After a long a perilous search lasting many months the seeker, whose name was Yorge, found himself in front of a pair of large iron bound doors set into the wall surrounding a convent built on the saddleback between two peaks. There was an old copper bell hanging beside the door, Yorge reached out and rang it.

A short while later the doors swung slowly open, and Yorge’s gaze was met by the smiling eyes of an old man. Or at least at first glance the man appeared to be old, with white hair and beard, but this outward sign of age was contradicted by a quality of vital energy that emanated from the man like subtle perfume.

“Good afternoon.” The old man said. “I am Brother Sohs. How may I be of service to you?”

Yorge explained that he had come to petition for admission to the fraternity of this monastery.

“You are blessed young sir.” Brother Sohs replied with a smile. “Two days hence is the Hilal al Akbar, the first new moon of Spring. It is at this time that we test new applicants for admission to our mysteries.”

The old man led Yorge into the monastery and took him to a small, but clean and surprisingly comfortable cell. He instructed Yorge to await the evening meal in meditation, and with a smile and a nod, departed.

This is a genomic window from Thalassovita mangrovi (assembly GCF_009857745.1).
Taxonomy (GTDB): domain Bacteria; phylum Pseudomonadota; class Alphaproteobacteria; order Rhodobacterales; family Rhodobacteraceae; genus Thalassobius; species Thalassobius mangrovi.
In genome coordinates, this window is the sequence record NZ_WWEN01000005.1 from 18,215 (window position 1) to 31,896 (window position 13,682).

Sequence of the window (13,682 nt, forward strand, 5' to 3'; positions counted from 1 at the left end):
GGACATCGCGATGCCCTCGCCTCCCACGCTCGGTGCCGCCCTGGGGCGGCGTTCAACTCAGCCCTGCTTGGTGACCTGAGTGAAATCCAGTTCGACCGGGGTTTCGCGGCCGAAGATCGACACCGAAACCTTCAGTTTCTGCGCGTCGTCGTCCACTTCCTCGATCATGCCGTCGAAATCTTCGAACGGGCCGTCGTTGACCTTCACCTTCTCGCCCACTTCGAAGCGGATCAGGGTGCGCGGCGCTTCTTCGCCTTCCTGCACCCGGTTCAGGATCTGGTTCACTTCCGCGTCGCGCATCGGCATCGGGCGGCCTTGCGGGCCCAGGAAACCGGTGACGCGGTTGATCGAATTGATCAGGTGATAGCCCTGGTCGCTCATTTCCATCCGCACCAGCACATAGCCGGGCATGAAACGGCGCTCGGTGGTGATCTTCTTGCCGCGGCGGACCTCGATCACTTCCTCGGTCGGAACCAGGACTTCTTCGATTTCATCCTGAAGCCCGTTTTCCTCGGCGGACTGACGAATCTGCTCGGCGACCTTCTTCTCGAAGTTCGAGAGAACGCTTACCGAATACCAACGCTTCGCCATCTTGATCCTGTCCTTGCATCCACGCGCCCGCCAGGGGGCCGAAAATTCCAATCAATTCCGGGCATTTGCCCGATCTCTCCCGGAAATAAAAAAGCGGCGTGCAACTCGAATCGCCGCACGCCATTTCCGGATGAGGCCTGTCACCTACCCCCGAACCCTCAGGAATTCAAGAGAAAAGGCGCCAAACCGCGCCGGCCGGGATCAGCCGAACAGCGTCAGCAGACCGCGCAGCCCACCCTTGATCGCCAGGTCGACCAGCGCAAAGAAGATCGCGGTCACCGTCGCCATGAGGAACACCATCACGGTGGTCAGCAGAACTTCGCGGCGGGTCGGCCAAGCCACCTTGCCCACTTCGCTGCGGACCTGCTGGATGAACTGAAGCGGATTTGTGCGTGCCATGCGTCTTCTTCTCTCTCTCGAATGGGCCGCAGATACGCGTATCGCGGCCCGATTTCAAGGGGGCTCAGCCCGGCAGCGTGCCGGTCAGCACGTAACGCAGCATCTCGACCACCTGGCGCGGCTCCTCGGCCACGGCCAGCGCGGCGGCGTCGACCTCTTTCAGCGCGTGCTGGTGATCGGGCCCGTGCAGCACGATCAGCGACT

At the hour of sunset the old man returned with two bowls of rice and vegetables. Brother Sohs invited Yorge out onto a terrace to relax and eat while watching the beautiful mountain sunset. After their meal, the old man said, “Tomorrow you will spend your day in meditation and fasting as preparation for your challenge.” “During your time of testing you must speak to no one save me and you may as no questions, even of me, about your test. I will meet you again to break our fast in two day’s time and give you your instructions.”

On the morning of the second day Brother Sohs arrived with food at Yorge’s cell door. They ate in silence, the old man beckoned Yorge to follow him.